one final point, if we don't build a wall in the sports culture it will be flooded with soccer with all of its 0-0 tie. sports is for winners, not losers, right, helene? >> i take great umbrage with that, i completely disagree with your last sentence. >> i do sort of want to wrap up. we've had a big health care show in general. what is this going to look like in a year in do you think this bill is actually going to pass the united states senate? >> i do not. it's hard to pass a healthcare bill. everybody seems to be against it. the senators are freaking out, and so i think we'll get without trump care we'll be stuck with obamacare which is in deterioration. >> i think we'll slow down this week when the cbo number comes out. >> i think the bill's going to pass. >> both the house and senate? >> absolutely, but we have no idea what the bill looks like yet. >> you think what we see now is -- >> it will go through changes, in my opinion. >> helene, does it happen this year? >> i don't think it's going to
pass, and i also think that we are going to be stuck with obamacare except we're not going to fix what's wrong with it which puts us in a worse position. >> the reason i agree with rick is the difference within the republican party are structural and it's not like there is a magic solution that will please them. >> i was just going to say, there seems to be an ideological divide that can't be fiblgsed. >> i think the freedom caucus as they call themselves now is a nice pull and i think they'll get some of their values and ideas embedded in some changes in this policy. >> do you think democrats will go for this? >> you know what? let's go back to sports, how far would the green bay packers get if the team playing take the ball and the referee and go home? i certainly would like to think that we can work together to some extent, and i think 2018 elections and some of these -- we're not living in the same -- >> and the districts in contention will get some of these senators to work together.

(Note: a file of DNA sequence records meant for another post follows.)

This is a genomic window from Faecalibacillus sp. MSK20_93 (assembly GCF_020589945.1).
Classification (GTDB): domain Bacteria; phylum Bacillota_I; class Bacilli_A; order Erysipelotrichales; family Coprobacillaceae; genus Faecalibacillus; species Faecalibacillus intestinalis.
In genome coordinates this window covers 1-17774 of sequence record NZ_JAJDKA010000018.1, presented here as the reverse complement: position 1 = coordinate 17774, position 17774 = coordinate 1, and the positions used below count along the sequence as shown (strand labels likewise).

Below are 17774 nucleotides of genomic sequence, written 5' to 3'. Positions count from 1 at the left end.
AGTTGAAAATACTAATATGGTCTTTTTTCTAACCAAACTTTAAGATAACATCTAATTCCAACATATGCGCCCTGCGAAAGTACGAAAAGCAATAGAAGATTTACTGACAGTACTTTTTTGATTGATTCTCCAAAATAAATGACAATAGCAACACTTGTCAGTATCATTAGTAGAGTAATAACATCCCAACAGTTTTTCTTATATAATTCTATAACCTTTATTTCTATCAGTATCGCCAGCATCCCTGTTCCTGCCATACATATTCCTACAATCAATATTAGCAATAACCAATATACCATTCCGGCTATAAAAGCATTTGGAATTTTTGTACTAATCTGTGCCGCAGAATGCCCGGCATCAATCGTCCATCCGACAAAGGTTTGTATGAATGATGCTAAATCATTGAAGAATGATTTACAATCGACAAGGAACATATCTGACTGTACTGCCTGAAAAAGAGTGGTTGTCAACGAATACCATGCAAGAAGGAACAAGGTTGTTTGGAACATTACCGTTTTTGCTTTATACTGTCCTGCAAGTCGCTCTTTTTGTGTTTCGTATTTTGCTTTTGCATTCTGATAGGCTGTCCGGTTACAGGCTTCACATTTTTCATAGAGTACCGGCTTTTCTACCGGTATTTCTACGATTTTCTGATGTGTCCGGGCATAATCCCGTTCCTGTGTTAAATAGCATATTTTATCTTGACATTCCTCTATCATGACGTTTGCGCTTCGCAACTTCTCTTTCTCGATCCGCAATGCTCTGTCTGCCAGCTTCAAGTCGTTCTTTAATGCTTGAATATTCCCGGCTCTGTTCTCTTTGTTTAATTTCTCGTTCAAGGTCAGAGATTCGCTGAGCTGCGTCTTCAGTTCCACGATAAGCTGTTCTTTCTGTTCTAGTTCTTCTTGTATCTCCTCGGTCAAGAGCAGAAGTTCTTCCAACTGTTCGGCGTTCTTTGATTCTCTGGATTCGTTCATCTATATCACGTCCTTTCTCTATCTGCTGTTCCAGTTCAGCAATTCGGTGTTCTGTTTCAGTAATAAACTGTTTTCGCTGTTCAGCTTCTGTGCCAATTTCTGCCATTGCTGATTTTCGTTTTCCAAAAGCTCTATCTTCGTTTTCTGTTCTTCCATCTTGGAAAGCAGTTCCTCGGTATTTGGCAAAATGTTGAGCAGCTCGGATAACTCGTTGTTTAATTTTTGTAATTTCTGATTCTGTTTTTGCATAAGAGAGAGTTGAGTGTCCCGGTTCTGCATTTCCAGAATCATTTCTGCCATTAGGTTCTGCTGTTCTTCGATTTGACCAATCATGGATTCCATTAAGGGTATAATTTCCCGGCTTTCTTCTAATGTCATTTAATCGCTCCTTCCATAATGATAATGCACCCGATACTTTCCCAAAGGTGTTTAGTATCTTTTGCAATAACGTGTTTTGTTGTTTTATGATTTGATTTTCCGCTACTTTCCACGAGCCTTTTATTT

>> it will have to move a long way. >> all i know, another election that will be all about health care. a quick note before we go in this week's podcast, helene and i spent time talking one-on-one about her new book and her other passion those 0-0 ties in soccer and this book "madam president" about liberia's first woman president, the continent of africa's first woman president and it's an amazing book and an amazing story you tell on the podcast. please listen to it. we'll be back next week. if it's sunday it's "meet the press." you can see more endgame in post game intonsorrsponsored by boei "meet the press "kwot facebook page.
you believe your son's autism is linked to the vaccinati vaccination? >> i believe so, yes. >> the autism con strotroversy continues. robert de niro blames his son's autism on vaccines, even in the face of overwhelming evidence that says the actor is wrong. today a local autism advocate discusses the new research that may finally end the debate. the nfl draft comes to philly next month. it's a touchdown for the city. what's in it for the locals? the story behind a popular treat, irish potatoes. you might be surprised how the philly tradition got started. good morning. i'm erin